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Authentication or authn is all about the principal. If we’re discussing service, it’s about service identity. When we refer to the entity authenticated by a computer system, network, or other appliances, we refer to it as a principal.

Individuals, computer systems, services, and abstract concepts, such as threads and processes, can function as principals. These principals must be authenticated, meaning they must be identified by an identity provider before they can be assigned rights or privileges over resources they can act upon.

When we say we are performing authentication, we are validating some credential and ensuring that the credential is valid and trusted.

Once the authentication succeeds, we can discuss an authenticated principal. Suppose the credential is not valid or can’t be trusted. In that case, we say that we have an unauthenticated principal or we didn’t have a principal to authenticate in the first place.

An example of authentication is when traveling, you must present your passport or an ID to the customs officer. They are the ones that authenticate your passport or ID and ensure that it’s valid and trusted.

SPIFFE Overview📜

Every workload in Istio is given a distinct identity as a Kubernetes ServiceAccount. The workload uses this identity to interact with other workloads. This service account is the identity that Pods use and present at runtime. Istio uses the X.509 certificate from the service account and it creates a new identity according to the spec called SPIFFE (secure production identity framework for everyone):

  • X.509 certificate (from SA) + SPIFFE spec = IDENTITY
  • SPIFFE is a spec that describes:
    • A naming scheme for workload identities.
    • spiffe://cluster.local/ns/default/sa/my-sa
    • How to encode those names into a X.509 certificate.
    • How a client Validates an X.509 certificate to authenticate the SPIFFE identity inside of it.

According to SPIFFE, a valid SPIFFE identity is established if you have X.509, handle it in a certain way, authenticate it using standard methods, and verify the subject’s alternate name. This results in an authenticated principal.

During runtime, we use these certificates to perform mutual TLS. The Envoy proxies are modified to include the SPIFFE validation process during the TLS handshake. This process authenticates source and destination principals. These authenticated principals are then accessible for policy purposes.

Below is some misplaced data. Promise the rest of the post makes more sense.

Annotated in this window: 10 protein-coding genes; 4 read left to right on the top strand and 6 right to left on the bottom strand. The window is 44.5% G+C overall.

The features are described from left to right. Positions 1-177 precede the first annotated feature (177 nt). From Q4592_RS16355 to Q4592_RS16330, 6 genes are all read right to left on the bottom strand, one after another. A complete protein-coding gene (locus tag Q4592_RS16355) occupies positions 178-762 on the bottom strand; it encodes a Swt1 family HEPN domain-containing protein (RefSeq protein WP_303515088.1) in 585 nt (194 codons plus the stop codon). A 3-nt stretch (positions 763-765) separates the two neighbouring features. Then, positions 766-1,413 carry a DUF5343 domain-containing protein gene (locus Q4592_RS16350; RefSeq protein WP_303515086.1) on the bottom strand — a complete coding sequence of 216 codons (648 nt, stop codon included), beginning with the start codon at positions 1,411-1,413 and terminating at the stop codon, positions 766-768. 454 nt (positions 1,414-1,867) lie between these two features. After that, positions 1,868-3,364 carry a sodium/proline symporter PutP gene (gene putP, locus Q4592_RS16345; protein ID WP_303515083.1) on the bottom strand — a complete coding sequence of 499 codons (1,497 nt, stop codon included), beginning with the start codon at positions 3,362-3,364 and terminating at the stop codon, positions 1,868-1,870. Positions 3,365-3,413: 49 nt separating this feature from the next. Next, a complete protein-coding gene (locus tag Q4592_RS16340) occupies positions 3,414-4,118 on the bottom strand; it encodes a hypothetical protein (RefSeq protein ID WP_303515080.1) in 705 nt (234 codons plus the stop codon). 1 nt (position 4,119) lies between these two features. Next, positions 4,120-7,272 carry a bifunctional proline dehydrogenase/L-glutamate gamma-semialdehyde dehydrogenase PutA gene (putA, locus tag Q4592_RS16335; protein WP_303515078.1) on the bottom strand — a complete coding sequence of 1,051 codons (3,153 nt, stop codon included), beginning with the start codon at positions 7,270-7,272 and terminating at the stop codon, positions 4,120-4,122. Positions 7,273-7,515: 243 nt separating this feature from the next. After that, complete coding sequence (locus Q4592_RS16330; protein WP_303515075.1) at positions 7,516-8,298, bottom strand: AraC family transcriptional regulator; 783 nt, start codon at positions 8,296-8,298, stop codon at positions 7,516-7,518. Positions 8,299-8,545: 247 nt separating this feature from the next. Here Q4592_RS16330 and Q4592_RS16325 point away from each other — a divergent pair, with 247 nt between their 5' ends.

Mutual TLS (mTLS)📜

Typically, when we use TLS, it is a one-way process. For example, when you visit, you’ll see a lock icon indicating that the site is secure. However, you still need to give Google proof of your identity. Mutual TLS is a distinct approach that addresses this issue. When two services want to communicate using mTLS, they must provide certificates to verify each other’s identity. This way, both parties can trust each other.

Enabling mTLS for all your services is highly recommended and can provide significant benefits. However, there might be scenarios where legacy applications do not support mTLS yet. You will discover a timing challenge when enabling mTLS simultaneously on multiple services.

Suppose we aim to enable mTLS throughout our deployment. However, implementing mutual TLS creates a dilemma, as a connection can only be mutual TLS or not.

When a client tries to connect to a server using mTLS, but the server doesn’t support it, the connection will fail. Suppose a server tries to utilize mTLS, but the client only desires plain-text communication. In that case, the connection will not be established.

That means if I want to enable mTLS, I must simultaneously redeploy the client and server in a coordinated manner.

Fortunately, Istio has a graceful mode where we can opt into mutual TLS. It is called Permissive mode.

Permissive mode is enabled by default when you install Istio. When Permissive mode is on, clients can connect using mTLS, and you can then serve mTLS. Responding in plain text is an option if the client doesn’t use mTLS. I am allowing the client to choose whether to use mTLS or not. You can gradually roll out mTLS across your mesh using this mode.

You can turn on Permissive mode and provision server certificates. If a client requests to implement mTLS or simple TLS, accept their request and gradually roll out mutual TLS to your clients. There is always an option to opt into mTLS gradually.

Once you have moved all services over, you can remove Permissive mode and set it to STRICT.

Strict mode states you can only do mTLS. Clients must do mTLS and present their certificate if they try to connect.


Our attention will now turn to the resources of PeerAuthentication and RequestAuthentication.